Grace Ellison (d. 1935) actively encouraged dialogues between Turkish and British women at the outset of the twentieth century. Despite an impressive legacy, Ellison and her work have almost disappeared from the historical record; the republication of this 1915 work aims to address this neglect.
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Grace Ellison (d. 1935) actively encouraged dialogues between Turkish and British women at the outset of the twentieth century. Connected with those in the progressive Ottoman elite who were discussing female and social emancipation, Ellison introduced Melek Hanoum and Zeyneb Hanoum to a British audience (see this series), and herself stayed in Ottoman harems. Working as a journalist, respected both at home and abroad, she published articles about British-Turkish relations, Turkish nationalism, and the status of women across cultures, some of which are the basis for this book. An Englishwoman in a Turkish Harem recounts Ellison’s stay with her friend Fâtima (a pseudonym used to protect the Ottoman woman’s identity) and features reports on motherhood, employment, polygamy, slavery, harem life, modernization, veiling, and prominent women writers. While generally anti-orientalist and supportive of both national and female emancipation, Ellison sometimes found herself indulging in orientalist views even as she worked to correct them. Her awareness that the elite harems offered a luxury and privilege not available to her in the West, sometimes put a nostalgic spin on her depiction of Ottoman culture that was at odds with her approval elsewhere of the social and political reforms that were being introduced in early-twentieth-century Ottoman and Turkish society. However she also valued the sense of community and protection that Muslim societies afforded women and encouraged Turkey to adopt a version of feminism that held on to some of these Eastern traditions rather than abandon them and mimic an individualistic Western model. Her expertise allowed her to correct Western prejudices about Turks, while her professional status in Turkey meant that she was the first Westerner allowed behind enemy lines in the 1920s to visit the nationalists in Ankara and to interview Mustafa Kemal. Despite an impressive legacy, Ellison and her work have almost disappeared from the historical record; the republication of this 1915 work aims to address this neglect.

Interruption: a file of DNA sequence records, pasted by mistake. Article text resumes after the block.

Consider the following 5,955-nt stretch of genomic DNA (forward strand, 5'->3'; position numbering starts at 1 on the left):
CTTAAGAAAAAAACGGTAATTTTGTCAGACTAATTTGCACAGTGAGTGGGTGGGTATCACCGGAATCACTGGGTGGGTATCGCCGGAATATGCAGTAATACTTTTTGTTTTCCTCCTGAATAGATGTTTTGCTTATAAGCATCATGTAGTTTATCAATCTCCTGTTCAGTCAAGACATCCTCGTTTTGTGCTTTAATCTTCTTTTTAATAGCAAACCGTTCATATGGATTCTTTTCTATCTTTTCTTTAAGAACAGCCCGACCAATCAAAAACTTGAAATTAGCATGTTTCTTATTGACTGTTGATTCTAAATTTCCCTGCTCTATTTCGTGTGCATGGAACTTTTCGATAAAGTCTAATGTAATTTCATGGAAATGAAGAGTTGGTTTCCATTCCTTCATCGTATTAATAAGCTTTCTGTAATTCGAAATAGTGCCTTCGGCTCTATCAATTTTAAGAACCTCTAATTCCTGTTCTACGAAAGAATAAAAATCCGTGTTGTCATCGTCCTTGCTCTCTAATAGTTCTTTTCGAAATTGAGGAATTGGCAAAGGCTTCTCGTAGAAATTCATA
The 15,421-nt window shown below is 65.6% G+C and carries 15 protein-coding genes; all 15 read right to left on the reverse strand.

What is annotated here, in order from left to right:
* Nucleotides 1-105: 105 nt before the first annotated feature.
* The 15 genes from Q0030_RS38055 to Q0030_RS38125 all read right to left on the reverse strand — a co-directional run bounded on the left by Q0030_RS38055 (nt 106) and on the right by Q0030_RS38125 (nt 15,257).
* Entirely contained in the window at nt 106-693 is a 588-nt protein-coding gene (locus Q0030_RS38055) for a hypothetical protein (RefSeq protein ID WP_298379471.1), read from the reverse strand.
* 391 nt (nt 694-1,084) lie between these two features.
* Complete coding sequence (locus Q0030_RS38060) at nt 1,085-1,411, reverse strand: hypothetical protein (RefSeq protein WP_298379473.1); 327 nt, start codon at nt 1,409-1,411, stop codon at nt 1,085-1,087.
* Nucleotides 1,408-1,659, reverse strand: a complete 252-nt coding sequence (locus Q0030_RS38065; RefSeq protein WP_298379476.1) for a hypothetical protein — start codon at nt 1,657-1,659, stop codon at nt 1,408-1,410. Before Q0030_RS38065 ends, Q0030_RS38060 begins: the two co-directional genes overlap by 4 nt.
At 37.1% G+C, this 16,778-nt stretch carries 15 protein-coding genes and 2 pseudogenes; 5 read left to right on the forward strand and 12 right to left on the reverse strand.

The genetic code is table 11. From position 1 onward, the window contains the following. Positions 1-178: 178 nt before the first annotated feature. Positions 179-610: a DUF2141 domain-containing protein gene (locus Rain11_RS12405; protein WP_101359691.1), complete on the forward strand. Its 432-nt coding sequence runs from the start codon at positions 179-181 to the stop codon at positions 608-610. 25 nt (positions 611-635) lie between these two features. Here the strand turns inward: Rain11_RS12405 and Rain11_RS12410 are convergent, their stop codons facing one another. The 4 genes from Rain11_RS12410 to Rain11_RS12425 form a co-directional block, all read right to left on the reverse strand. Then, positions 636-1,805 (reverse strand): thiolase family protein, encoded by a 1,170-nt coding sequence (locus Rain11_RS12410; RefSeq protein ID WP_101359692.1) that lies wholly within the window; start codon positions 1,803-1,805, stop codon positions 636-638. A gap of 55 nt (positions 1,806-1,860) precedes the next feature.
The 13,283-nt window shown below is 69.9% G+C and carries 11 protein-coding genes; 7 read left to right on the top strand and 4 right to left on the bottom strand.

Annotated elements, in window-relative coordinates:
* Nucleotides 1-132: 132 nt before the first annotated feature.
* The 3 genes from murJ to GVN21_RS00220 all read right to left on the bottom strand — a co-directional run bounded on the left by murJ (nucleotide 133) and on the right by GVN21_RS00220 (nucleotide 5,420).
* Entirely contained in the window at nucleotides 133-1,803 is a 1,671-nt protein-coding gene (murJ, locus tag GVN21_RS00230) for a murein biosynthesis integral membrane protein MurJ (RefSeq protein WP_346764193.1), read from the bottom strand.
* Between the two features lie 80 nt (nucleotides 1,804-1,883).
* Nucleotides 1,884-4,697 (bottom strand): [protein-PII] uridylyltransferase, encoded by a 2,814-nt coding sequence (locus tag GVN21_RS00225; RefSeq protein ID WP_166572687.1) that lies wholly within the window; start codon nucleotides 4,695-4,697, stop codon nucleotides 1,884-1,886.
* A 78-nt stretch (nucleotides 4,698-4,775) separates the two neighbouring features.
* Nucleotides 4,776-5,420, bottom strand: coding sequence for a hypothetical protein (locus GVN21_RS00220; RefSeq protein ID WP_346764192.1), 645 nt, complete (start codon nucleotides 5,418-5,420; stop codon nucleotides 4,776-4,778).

Cultures in Dialogue returns to print sources by women writers from the East and West. Series One considers the exchanges between Ottoman, British, and American women from the 1880s to the 1940s. Their varied responses to dilemmas such as nationalism, female emancipation, race relations and modernization in the context of the stereotypes characteristic of Western harem literature reframe the historical tensions between Eastern and Western cultures, offering a nuanced understanding of their current manifestations.
Reina Lewis is Artscom Centenary Professor of Cultural Studies, London College of Fashion, University of the Arts, London.
Teresa Heffernan is Associate Professor of English at Saint Mary’s University, Halifax, NS, Canada.